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I found out it works differently in different parts of the country.
What part of the country, i.e., what state, are you interested in,
For instance, I lived in Michigan all my life where job shops meant
permanent full-time work. My first tech writing job was with a job
shop that contracted with Fisher Body. There were draftsmen (or,
since we tech writers are concerned with political correctness, I
should say "draftspersons"), designers, tech writers, and graphic
artists all working in one huge room. Some of us worked on site at
Fisher Body. We were hourly employees, but we were not temps, and we
got the benefits of full-time work. I assumed it worked like this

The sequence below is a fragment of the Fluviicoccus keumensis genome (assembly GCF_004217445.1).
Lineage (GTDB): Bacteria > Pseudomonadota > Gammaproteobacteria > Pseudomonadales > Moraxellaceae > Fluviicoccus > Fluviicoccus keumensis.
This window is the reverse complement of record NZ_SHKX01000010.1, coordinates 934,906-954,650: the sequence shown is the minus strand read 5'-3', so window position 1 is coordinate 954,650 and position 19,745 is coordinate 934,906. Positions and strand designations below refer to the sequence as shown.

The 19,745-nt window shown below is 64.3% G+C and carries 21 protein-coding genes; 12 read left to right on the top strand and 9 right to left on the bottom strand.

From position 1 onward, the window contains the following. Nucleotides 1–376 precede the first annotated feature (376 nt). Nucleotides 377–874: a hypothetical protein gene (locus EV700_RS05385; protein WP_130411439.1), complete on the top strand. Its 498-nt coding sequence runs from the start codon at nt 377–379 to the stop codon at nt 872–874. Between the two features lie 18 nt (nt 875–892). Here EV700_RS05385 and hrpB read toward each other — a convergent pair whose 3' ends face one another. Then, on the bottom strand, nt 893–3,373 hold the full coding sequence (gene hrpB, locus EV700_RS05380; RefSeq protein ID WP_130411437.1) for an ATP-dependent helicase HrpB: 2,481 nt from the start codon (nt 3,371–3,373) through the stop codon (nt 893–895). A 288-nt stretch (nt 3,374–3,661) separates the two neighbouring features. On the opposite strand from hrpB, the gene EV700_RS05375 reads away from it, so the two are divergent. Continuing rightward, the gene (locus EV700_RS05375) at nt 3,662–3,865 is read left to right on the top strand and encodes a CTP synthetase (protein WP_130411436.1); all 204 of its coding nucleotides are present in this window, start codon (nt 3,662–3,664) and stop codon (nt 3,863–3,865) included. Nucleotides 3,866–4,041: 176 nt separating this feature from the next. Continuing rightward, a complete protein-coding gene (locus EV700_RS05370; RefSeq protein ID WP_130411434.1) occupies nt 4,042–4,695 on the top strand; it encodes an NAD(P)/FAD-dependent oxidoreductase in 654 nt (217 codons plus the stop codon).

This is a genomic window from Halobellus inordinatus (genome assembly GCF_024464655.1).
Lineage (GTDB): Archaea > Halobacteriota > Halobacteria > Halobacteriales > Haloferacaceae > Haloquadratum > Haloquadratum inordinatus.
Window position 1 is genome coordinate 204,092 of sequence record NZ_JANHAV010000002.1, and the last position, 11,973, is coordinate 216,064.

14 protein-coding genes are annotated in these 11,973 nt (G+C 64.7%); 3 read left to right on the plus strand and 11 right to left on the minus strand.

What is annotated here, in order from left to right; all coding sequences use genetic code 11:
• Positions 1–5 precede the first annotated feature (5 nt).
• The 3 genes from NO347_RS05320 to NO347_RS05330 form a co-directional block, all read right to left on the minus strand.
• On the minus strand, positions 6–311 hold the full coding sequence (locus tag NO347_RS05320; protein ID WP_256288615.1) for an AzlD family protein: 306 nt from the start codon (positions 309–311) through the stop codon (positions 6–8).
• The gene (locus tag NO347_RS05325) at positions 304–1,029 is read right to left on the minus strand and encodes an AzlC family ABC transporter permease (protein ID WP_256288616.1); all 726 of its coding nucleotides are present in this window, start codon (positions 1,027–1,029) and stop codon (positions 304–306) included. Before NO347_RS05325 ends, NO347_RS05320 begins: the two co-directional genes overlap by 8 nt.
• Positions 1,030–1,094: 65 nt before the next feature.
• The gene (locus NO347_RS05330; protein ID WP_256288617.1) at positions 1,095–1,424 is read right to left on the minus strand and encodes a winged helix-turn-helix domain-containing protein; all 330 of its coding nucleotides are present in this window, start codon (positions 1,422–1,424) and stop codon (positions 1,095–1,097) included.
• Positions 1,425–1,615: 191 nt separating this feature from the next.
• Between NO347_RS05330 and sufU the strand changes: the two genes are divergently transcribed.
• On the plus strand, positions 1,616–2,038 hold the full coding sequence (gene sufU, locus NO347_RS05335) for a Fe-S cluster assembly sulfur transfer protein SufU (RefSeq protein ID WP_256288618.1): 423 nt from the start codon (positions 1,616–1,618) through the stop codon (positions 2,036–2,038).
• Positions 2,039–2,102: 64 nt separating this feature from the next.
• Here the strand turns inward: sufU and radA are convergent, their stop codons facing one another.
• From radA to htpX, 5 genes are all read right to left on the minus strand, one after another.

everywhere. (I was so naive, like I didn't know there was more than
After I moved to California and after going through some culture shock
and after I was laid off my job at General Dynamics Convair and before
I was rehired at GD Electronics, I looked around to see what else
there was in California. I was astounded; no references to job shops
in the want ads, just to temporary work, which sounded to me like
Kelly Girl stuff, so I didn't respond to those.
A few years later when I was again searching the want ads, I found out
different. In California, yes, temporary positions can, indeed, and
often do lead to permanent work. At the least, temp positions can
give you more experience to add to your resume, and they pay pretty